Posts tagged funding models
A Coalition Government and the fate of the NDIS

Despite being our largest and most complex social policy reform, the NDIS didn’t receive much attention in the recent election campaign until its close. We could read something into this about how political parties think the NDIS plays with the electorate, but irrespective of political perceptions and prioritising the fact remains that the NDIS affects the lives of not just its 460 000 participants, but their families, carers, and more than 35 00 workers.

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Quarter Time at the Productivity Commission inquiry into social services: who’s winning?

The Productivity Commission’s inquiry into Human Services has released its interim report, and Policy Whisperer Paul Smyth identifies the social services sector as leading the match – but is there scope to carry this important conversation to completion?  Together with Eleanor Malbon and Gemma Carey, Paul led a coordinated response to the Inquiry in the form of the report Social Service Futures and the Productivity Commission

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Confused about the Medicare rebate freeze? Here’s what you need to know

Last week, the Australian Labor Party announced that it will lift the Medicare rebate freeze if elected to office in the July federal election. We know health issues feature strongly in election debates, but what does this proposal actually mean for most of us? In our latest post, Helen Dickinson explores these questions and more #healthelection.

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Rocks and hard places: Traversing the terrain of the community legal centre funding crisis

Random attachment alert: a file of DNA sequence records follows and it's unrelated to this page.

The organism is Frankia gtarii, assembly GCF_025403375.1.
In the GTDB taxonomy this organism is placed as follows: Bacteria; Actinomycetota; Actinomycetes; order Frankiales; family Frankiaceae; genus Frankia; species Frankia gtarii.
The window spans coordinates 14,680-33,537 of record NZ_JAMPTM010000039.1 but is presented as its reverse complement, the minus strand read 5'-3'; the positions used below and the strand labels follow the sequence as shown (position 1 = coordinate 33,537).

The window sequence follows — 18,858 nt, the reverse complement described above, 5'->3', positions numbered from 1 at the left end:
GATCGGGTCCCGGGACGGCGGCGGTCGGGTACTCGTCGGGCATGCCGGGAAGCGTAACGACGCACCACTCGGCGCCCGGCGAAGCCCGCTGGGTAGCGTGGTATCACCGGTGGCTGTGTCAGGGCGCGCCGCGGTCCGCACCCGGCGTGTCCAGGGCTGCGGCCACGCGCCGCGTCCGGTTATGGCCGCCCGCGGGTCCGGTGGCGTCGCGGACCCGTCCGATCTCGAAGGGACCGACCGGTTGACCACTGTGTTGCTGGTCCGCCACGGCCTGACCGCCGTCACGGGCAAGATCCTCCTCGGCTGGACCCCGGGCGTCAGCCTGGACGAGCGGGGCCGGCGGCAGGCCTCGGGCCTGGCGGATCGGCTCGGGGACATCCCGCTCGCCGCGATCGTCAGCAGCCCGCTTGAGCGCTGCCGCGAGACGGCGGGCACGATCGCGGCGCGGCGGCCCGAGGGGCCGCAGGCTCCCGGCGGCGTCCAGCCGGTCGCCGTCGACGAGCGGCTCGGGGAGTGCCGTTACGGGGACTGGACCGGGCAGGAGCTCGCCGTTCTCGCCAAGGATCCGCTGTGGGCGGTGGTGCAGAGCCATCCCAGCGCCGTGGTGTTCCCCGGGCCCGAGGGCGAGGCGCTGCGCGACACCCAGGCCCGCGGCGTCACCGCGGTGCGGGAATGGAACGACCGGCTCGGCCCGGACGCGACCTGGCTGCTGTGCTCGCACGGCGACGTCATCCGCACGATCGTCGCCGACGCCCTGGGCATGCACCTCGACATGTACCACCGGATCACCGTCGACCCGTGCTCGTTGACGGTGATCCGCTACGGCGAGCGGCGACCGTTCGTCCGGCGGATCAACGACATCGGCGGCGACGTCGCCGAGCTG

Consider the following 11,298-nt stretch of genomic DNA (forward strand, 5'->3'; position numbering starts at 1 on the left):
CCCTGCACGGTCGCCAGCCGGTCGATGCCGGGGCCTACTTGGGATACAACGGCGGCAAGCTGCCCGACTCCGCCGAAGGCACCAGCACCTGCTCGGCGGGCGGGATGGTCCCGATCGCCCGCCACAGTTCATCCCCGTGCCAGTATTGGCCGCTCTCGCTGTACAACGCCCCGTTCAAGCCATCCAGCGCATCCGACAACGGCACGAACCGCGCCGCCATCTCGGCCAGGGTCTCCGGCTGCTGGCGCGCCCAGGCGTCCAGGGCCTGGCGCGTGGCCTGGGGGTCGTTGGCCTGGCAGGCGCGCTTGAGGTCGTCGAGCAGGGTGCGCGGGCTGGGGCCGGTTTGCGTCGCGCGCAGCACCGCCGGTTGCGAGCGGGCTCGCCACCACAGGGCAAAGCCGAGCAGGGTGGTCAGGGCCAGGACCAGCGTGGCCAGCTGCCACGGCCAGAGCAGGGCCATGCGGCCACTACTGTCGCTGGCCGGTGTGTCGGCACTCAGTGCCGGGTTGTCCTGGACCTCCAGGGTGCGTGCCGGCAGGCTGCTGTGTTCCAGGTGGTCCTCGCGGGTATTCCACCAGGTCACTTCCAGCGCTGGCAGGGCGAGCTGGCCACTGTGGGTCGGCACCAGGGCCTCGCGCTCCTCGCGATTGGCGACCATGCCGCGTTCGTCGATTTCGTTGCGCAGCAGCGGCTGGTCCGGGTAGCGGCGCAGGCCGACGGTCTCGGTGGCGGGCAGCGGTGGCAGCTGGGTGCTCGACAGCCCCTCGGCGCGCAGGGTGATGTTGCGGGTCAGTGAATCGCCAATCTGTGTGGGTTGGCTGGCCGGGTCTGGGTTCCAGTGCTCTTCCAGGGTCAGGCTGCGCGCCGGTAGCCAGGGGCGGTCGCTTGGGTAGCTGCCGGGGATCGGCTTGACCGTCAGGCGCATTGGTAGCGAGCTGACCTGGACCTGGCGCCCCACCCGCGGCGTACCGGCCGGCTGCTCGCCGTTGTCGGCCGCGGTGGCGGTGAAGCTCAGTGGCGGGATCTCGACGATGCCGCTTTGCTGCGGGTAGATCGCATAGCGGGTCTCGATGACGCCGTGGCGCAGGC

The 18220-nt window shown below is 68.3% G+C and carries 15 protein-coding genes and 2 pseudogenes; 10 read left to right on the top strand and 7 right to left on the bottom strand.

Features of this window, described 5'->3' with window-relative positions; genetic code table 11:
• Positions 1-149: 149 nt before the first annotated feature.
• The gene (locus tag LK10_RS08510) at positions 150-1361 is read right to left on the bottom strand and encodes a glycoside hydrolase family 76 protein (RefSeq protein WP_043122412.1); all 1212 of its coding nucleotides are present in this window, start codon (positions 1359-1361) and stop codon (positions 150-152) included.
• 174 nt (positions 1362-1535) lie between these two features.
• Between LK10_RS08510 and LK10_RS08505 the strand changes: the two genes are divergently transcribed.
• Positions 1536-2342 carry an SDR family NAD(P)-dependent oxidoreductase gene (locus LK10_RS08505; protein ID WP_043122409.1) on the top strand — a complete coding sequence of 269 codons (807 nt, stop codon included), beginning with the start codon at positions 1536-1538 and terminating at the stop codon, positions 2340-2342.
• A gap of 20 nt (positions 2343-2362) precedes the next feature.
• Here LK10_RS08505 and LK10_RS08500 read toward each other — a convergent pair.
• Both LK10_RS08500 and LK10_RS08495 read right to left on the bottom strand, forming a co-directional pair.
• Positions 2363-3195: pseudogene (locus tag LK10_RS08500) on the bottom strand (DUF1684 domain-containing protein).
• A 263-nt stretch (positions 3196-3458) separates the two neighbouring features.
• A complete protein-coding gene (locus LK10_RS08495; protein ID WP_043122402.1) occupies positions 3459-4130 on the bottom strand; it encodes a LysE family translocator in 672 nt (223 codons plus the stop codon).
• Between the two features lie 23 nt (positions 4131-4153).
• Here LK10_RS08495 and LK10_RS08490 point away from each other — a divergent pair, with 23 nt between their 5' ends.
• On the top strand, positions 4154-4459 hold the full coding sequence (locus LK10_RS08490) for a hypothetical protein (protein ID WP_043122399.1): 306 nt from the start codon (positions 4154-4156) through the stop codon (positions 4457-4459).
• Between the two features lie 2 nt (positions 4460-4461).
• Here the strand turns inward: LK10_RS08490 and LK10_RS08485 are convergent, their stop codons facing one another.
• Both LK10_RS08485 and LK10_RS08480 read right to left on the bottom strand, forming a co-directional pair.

The economic argument for community legal centres is strong, and the Productivity Commission has recommended an immediate injection of cash to shore up their operations. Despite this, their funding is still being cut. Dr Chris Atmore (@ChrisPolicy; Senior Policy Adviser at the Federation of Community Legal Centres Victoria) outlines why CLC funding should be an election issue in the run-up to July 2.

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Social Policy Whisperer: Planned employment programs for remote Aboriginal Australia are bad policy design

The Senate Finance and Public Administration Committee chaired by Senator Cory Bernardi is holding an Inquiry into the Social Security Legislation Amendment (Community Development Program) Bill 2015. Our Social Policy Whisperer Jon Altman made a submission number 8 to the Inquiry in January and was invited to give further evidence in a public hearing on 19 February 2016 at the Monash Conference Centre, Melbourne. The opening comments to his evidence are reproduced in this blog.

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Social Policy Whisperer: Could a new 'basic income' protect Australia's most vulnerable?

Australia’s welfare system does a lot with a little. But the plight of growing numbers of precarious workers has led to calls for a new basic income.

The cost of such a scheme seems prohibitively expensive. So, might the lessons of Australia’s super-efficient welfare system offer a potential way forward?

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Social Policy Whisperer: Taking Harper out of the Social Services and Community Sector